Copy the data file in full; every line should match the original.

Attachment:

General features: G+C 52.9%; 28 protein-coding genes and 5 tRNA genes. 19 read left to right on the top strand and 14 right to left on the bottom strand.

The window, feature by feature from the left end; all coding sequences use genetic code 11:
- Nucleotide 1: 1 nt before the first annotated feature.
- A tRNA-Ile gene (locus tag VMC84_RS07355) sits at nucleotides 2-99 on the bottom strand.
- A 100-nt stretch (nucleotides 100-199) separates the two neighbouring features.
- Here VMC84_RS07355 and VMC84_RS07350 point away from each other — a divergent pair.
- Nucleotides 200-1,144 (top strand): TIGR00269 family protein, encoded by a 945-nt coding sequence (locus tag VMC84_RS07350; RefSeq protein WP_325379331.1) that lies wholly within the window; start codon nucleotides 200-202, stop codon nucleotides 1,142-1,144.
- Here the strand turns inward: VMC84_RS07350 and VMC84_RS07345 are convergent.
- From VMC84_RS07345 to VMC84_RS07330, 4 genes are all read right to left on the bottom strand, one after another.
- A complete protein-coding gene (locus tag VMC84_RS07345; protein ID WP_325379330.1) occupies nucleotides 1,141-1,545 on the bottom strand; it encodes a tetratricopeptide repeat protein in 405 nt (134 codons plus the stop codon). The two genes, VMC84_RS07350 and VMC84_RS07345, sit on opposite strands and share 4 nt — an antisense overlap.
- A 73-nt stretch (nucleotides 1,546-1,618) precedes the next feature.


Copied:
General features: G+C 52.9%; 28 protein-coding genes and 5 tRNA genes. 19 read left to right on the top strand and 14 right to left on the bottom strand.

The window, feature by feature from the left end; all coding sequences use genetic code 11:
- Nucleotide 1: 1 nt before the first annotated feature.
- A tRNA-Ile gene (locus tag VMC84_RS07355) sits at nucleotides 2-99 on the bottom strand.
- A 100-nt stretch (nucleotides 100-199) separates the two neighbouring features.
- Here VMC84_RS07355 and VMC84_RS07350 point away from each other — a divergent pair.
- Nucleotides 200-1,144 (top strand): TIGR00269 family protein, encoded by a 945-nt coding sequence (locus tag VMC84_RS07350; RefSeq protein WP_325379331.1) that lies wholly within the window; start codon nucleotides 200-202, stop codon nucleotides 1,142-1,144.
- Here the strand turns inward: VMC84_RS07350 and VMC84_RS07345 are convergent.
- From VMC84_RS07345 to VMC84_RS07330, 4 genes are all read right to left on the bottom strand, one after another.
- A complete protein-coding gene (locus tag VMC84_RS07345; protein ID WP_325379330.1) occupies nucleotides 1,141-1,545 on the bottom strand; it encodes a tetratricopeptide repeat protein in 405 nt (134 codons plus the stop codon). The two genes, VMC84_RS07350 and VMC84_RS07345, sit on opposite strands and share 4 nt — an antisense overlap.
- A 73-nt stretch (nucleotides 1,546-1,618) precedes the next feature.